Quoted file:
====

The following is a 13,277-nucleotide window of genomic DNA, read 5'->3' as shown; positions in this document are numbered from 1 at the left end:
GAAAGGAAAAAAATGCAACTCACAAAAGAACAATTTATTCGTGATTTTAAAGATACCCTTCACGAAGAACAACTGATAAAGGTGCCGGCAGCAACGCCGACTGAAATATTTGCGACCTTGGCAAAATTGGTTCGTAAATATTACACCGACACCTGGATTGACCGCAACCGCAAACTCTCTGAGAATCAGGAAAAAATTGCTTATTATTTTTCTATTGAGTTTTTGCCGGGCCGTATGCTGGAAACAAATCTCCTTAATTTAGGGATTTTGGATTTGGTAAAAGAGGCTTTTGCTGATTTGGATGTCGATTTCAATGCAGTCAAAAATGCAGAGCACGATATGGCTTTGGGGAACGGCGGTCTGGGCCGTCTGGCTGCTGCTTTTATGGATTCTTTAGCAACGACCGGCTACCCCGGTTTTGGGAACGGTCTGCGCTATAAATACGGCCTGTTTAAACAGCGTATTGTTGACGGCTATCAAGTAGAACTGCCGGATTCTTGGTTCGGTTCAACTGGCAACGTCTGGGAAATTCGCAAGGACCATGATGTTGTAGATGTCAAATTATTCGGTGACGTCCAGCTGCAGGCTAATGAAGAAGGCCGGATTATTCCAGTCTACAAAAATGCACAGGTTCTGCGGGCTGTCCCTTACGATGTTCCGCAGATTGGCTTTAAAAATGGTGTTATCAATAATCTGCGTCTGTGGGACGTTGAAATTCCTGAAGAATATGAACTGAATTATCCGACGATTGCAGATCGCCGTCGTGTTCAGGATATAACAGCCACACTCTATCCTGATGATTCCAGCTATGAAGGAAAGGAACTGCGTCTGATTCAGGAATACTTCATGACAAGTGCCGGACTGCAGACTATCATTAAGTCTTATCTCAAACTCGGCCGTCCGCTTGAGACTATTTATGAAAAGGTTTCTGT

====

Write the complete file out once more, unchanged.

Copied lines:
The following is a 13,277-nucleotide window of genomic DNA, read 5'->3' as shown; positions in this document are numbered from 1 at the left end:
GAAAGGAAAAAAATGCAACTCACAAAAGAACAATTTATTCGTGATTTTAAAGATACCCTTCACGAAGAACAACTGATAAAGGTGCCGGCAGCAACGCCGACTGAAATATTTGCGACCTTGGCAAAATTGGTTCGTAAATATTACACCGACACCTGGATTGACCGCAACCGCAAACTCTCTGAGAATCAGGAAAAAATTGCTTATTATTTTTCTATTGAGTTTTTGCCGGGCCGTATGCTGGAAACAAATCTCCTTAATTTAGGGATTTTGGATTTGGTAAAAGAGGCTTTTGCTGATTTGGATGTCGATTTCAATGCAGTCAAAAATGCAGAGCACGATATGGCTTTGGGGAACGGCGGTCTGGGCCGTCTGGCTGCTGCTTTTATGGATTCTTTAGCAACGACCGGCTACCCCGGTTTTGGGAACGGTCTGCGCTATAAATACGGCCTGTTTAAACAGCGTATTGTTGACGGCTATCAAGTAGAACTGCCGGATTCTTGGTTCGGTTCAACTGGCAACGTCTGGGAAATTCGCAAGGACCATGATGTTGTAGATGTCAAATTATTCGGTGACGTCCAGCTGCAGGCTAATGAAGAAGGCCGGATTATTCCAGTCTACAAAAATGCACAGGTTCTGCGGGCTGTCCCTTACGATGTTCCGCAGATTGGCTTTAAAAATGGTGTTATCAATAATCTGCGTCTGTGGGACGTTGAAATTCCTGAAGAATATGAACTGAATTATCCGACGATTGCAGATCGCCGTCGTGTTCAGGATATAACAGCCACACTCTATCCTGATGATTCCAGCTATGAAGGAAAGGAACTGCGTCTGATTCAGGAATACTTCATGACAAGTGCCGGACTGCAGACTATCATTAAGTCTTATCTCAAACTCGGCCGTCCGCTTGAGACTATTTATGAAAAGGTTTCTGT